India and six others stand against the restrictions on service trade, workers’ movementDecember 06, 2019 11:32
(Image source from: economictimes.indiatimes.com)
India led seven countries at the World Trade Organisation(WTO) in order to object some nations which are trying to construct barriers to the services trade and cross barrier movements through qualification and licensing requirements and technical standards. India joins South Africa, Sri Lanka,Tunisia and Zimbabwe in rasing the objections to the disciplines being build around the requirements such as recognising the professional qualifications and professional domestic regulations in trade parlance wherein Ecuador and Venezuela joined in expressing their concern.
They said that some members in th 59 countries of WTO were trying to “establish a competing and parallel mechanism to pursue and achieve the same objectives without the consent of the entire membership.” The joint initiative which has proposed rules for services suppliers which included the ones related to gender and seeks to encourge recognition dialogue between the professional bodies of “relevent” WTO members included The European Union, China, Australia, Japan, Korea and Russia.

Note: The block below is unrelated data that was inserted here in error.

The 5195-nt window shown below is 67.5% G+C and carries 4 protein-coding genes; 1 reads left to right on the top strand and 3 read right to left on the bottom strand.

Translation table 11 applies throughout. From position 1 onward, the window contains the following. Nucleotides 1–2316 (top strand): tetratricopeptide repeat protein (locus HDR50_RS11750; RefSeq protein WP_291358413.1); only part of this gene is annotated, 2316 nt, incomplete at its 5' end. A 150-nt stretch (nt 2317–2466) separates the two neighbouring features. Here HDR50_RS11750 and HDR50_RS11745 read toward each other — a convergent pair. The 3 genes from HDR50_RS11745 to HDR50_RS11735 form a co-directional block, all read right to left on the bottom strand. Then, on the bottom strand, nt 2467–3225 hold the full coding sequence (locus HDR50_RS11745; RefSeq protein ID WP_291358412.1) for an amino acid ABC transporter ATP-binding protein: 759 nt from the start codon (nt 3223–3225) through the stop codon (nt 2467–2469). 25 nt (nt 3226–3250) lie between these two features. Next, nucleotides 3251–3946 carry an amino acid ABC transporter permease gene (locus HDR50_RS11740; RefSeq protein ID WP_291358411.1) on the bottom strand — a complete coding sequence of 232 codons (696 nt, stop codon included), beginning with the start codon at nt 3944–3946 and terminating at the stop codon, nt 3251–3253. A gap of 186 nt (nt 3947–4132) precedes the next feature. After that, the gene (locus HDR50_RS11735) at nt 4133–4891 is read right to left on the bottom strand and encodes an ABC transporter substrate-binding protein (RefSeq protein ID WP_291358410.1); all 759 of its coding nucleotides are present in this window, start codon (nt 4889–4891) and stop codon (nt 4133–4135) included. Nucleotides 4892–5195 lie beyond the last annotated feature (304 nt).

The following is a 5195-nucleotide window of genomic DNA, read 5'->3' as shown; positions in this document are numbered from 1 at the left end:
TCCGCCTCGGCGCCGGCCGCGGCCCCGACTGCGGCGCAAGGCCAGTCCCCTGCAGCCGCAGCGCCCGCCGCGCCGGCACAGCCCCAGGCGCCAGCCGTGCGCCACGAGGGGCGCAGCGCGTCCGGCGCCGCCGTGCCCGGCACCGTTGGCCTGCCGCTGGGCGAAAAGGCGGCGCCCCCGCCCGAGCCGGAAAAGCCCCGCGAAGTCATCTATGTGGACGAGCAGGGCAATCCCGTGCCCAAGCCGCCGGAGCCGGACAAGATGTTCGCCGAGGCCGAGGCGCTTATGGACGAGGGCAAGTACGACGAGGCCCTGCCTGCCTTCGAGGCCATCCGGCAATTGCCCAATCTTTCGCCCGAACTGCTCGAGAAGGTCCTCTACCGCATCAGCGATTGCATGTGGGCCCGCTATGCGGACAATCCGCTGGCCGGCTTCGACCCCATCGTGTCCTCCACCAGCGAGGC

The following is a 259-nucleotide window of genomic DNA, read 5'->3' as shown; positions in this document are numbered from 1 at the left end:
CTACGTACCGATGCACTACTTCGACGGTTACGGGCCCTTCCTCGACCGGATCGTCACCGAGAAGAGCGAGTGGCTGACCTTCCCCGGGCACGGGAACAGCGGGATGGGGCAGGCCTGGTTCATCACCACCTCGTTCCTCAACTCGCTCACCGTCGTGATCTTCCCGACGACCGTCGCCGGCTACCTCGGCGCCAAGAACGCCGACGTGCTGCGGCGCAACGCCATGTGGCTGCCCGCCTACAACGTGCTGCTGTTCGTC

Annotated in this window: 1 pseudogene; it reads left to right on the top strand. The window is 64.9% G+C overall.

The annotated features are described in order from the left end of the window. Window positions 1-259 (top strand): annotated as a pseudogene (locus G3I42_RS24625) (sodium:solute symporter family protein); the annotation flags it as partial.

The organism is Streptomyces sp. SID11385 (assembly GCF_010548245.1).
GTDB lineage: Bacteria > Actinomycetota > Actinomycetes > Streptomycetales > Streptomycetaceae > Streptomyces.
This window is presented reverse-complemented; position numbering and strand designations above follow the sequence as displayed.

As said by an official, “the members said that a clear multilateral pathway is already in place, even though those negotiations have not concluded due to disagreement about whether the disciplines are necessary or what parts of the disciplines are necessary.”
The wake of the US, the EU, Canada and Australia is being assumed in erecting barriers through domestic regulation conditions in order to deny the market access to short-term service providers from India under the Mode 4 of General Agreement on Trade in Services.
One among the 4 ways through which services can be supplied internationally is Mode 4 which includes movement of independent professionals and is of key interest to India.The group of opposing countries said, “ the Working Party on Domestic Regulation (WPDR) was established in 1999 in order to put those disciplines in place” when they were asked about the competence of the joint initiative.
As told by India, the proposal does not include any of the commercially significant disciplines in the area of Mode 4 and more specifically on qualification requirements and procedures, all of which were integral part of the earlier work done in the WPDR.
A plurilateral on services domestic regulation at the last ministerial conference in Buenos Aires in 2017 was formed by a group of 35 WTO members and is trying to get specific commitments at the next ministerial conference in Kazakhstan next year. A Delhi based expert said that, “These rules and the way they are being sought to be put in place, are against the multilateral rules based system and will tie the hands of developing countries, most of which are service economies.”
By Shrithika Kushangi